Seven Sentences Seminar Registration is Open
I’ve now published over a dozen novels, and here’s two things that seem true:
1. Gene Wolfe once said, “You never learn how to write a novel. You just learn how to write the novel that you’re writing.” Every time I start a book, I try to convince myself that it’s going to be easier this time because I’ve done it so many times before, and every time I finish a book, I realize how true that wisdom is. There’s no system to getting to “the end,” just a unique problem-solving process that eventually answers all of the questions that specific story is asking.
2. The first seven sentences of a well-written novel convey an incredible amount of information about the rest of the book. Tone, setting, character, theme. I’ve been asked many times in my profession to just jot down a page or two so folks know what I’m working on. That’s impossible for me to do quickly. If I’ve figured out enough of my story to be able to write seven killer sentences into a document, I know enough to be able to finish it.
These two points combined are what brought me to the idea of the Seven Sentences seminar. Because of the first point, I’m not a huge fan of writing systems. You can plug characters into character sheets and plot points into structure charts all you like, but those only work for a certain kind of novel and only for a certain kind of writer. Anything that limits creativity by imposing too many arbitrary rules makes me wary. It would be better, I thought, to instead learn yourself as a creator — to understand the sorts of things you personally need in order to translate your amorphous idea into a story that others will fall in love with. The problem with that is that it’s daunting. When you take away short cuts and beat sheets and proven rules and pithy methods, writing can seem like a fathomless and impossible enterprise. It’s not difficult to understand why people try to explain it in smaller, more easily chewable pieces.
Which is where the second point comes in. At a workshop in 2016, Court Stevens and I taught a brief session on how to get from idea to actual drafting. Court assigned the students the task of writing the first seven sentences of one of their ideas. In order to make sure it was actually doable in the time allowed, I worked the problem alongside them with a new idea of my own. I already knew from experience that I was going to need to know an incredible amount about this story before I wrote those sentences. What I didn’t know was if I could provoke my brain into generating all of that information in such short a short amount of time. The answer was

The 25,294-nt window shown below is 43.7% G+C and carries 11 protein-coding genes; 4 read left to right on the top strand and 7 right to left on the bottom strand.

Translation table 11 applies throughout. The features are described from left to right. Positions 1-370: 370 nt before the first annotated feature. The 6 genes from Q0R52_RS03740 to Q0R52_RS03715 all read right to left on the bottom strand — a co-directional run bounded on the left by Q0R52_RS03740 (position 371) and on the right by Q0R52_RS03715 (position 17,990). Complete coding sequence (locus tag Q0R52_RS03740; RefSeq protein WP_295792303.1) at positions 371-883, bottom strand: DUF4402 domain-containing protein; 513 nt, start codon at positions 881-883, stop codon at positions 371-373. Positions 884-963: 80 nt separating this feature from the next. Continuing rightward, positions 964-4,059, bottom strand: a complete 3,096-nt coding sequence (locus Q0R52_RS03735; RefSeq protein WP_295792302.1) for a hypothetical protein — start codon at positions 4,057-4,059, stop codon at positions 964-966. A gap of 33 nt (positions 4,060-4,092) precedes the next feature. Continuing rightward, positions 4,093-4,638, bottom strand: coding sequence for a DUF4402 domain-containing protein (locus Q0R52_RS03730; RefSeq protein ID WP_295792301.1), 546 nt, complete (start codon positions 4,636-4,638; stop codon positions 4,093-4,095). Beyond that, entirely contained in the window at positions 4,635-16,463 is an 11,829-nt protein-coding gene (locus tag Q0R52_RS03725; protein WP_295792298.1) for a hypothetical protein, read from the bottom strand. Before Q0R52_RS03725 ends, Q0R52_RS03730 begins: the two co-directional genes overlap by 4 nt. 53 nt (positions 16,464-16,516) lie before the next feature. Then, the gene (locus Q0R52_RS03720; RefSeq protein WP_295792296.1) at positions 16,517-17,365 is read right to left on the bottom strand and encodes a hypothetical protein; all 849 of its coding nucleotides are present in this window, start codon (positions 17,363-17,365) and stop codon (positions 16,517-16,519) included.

yeah totally yeah
I mean, yes, it was a tall order to complete in an hour. But not impossible. It was harder, really, to explain how I got to those seven sentences in that short period of time. So Court and I vowed to tackle the exercise again, only this time, with more time to break down the process. That’s what the Seven Sentences seminar intends to do. We’re going to take 8 hours to teach attendees how to generate an idea and walk it all the way to seven first sentences. To get there, we’ll have to go through idea, tone, setting, character, premise and language.
it’s not a short cut
It’s helping you learn how to organize your creative thoughts and prioritize your writing decisions. It’s a way of getting to the end of a novel faster by learning how to compress doubt and know your story inside and out. We’re hoping to send attendees with seven glittering sentences and a burning desire to write all the sentences that come after them.
the nitty gritties
$190 tuition, which includes two signed books. 17 and under must attend with an adult (teachers/ parents: groups of 17-&-under only require one adult to attend with them). The waitlist folks have already taken several hundred seats, so please don’t delay registration if you want to be sure of getting a seat.
no pressure but
Registration is limited by the number of seats each venue has (generally around 200 for each), and in 24 hours, the wait-list folks have already filled several hundred of them.
Fountain Bookstore is sponsoring a few seats for those who cannot afford to go to the Richmond venue — we’ll share details when they send them to us. If you would like to sponsor a seat, please email firstname.lastname@example.org.